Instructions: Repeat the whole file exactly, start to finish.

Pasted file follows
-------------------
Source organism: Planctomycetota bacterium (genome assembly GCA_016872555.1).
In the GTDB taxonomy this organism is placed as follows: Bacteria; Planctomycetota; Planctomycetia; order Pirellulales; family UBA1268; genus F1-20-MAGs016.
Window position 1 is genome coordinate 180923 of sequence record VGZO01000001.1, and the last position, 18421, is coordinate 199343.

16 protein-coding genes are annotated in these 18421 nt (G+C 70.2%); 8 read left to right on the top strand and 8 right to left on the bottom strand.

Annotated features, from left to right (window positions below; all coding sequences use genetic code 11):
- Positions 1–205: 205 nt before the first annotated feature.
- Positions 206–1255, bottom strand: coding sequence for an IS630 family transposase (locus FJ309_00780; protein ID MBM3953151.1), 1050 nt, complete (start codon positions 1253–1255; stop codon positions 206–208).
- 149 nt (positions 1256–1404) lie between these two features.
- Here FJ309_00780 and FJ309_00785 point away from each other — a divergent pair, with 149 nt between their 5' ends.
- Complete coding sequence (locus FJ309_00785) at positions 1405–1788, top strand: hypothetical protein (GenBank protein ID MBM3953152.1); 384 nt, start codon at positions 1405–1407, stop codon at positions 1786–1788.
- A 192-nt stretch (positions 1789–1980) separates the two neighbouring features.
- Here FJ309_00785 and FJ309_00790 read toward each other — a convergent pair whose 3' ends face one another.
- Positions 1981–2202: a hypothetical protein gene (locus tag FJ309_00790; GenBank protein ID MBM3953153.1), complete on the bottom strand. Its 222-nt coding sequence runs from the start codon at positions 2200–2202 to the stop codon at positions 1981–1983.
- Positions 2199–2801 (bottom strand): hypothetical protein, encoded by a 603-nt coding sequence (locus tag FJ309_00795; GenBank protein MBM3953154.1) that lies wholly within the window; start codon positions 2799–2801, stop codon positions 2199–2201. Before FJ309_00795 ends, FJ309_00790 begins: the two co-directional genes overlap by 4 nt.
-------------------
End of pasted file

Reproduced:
Source organism: Planctomycetota bacterium (genome assembly GCA_016872555.1).
In the GTDB taxonomy this organism is placed as follows: Bacteria; Planctomycetota; Planctomycetia; order Pirellulales; family UBA1268; genus F1-20-MAGs016.
Window position 1 is genome coordinate 180923 of sequence record VGZO01000001.1, and the last position, 18421, is coordinate 199343.

16 protein-coding genes are annotated in these 18421 nt (G+C 70.2%); 8 read left to right on the top strand and 8 right to left on the bottom strand.

Annotated features, from left to right (window positions below; all coding sequences use genetic code 11):
- Positions 1–205: 205 nt before the first annotated feature.
- Positions 206–1255, bottom strand: coding sequence for an IS630 family transposase (locus FJ309_00780; protein ID MBM3953151.1), 1050 nt, complete (start codon positions 1253–1255; stop codon positions 206–208).
- 149 nt (positions 1256–1404) lie between these two features.
- Here FJ309_00780 and FJ309_00785 point away from each other — a divergent pair, with 149 nt between their 5' ends.
- Complete coding sequence (locus FJ309_00785) at positions 1405–1788, top strand: hypothetical protein (GenBank protein ID MBM3953152.1); 384 nt, start codon at positions 1405–1407, stop codon at positions 1786–1788.
- A 192-nt stretch (positions 1789–1980) separates the two neighbouring features.
- Here FJ309_00785 and FJ309_00790 read toward each other — a convergent pair whose 3' ends face one another.
- Positions 1981–2202: a hypothetical protein gene (locus tag FJ309_00790; GenBank protein ID MBM3953153.1), complete on the bottom strand. Its 222-nt coding sequence runs from the start codon at positions 2200–2202 to the stop codon at positions 1981–1983.
- Positions 2199–2801 (bottom strand): hypothetical protein, encoded by a 603-nt coding sequence (locus tag FJ309_00795; GenBank protein MBM3953154.1) that lies wholly within the window; start codon positions 2799–2801, stop codon positions 2199–2201. Before FJ309_00795 ends, FJ309_00790 begins: the two co-directional genes overlap by 4 nt.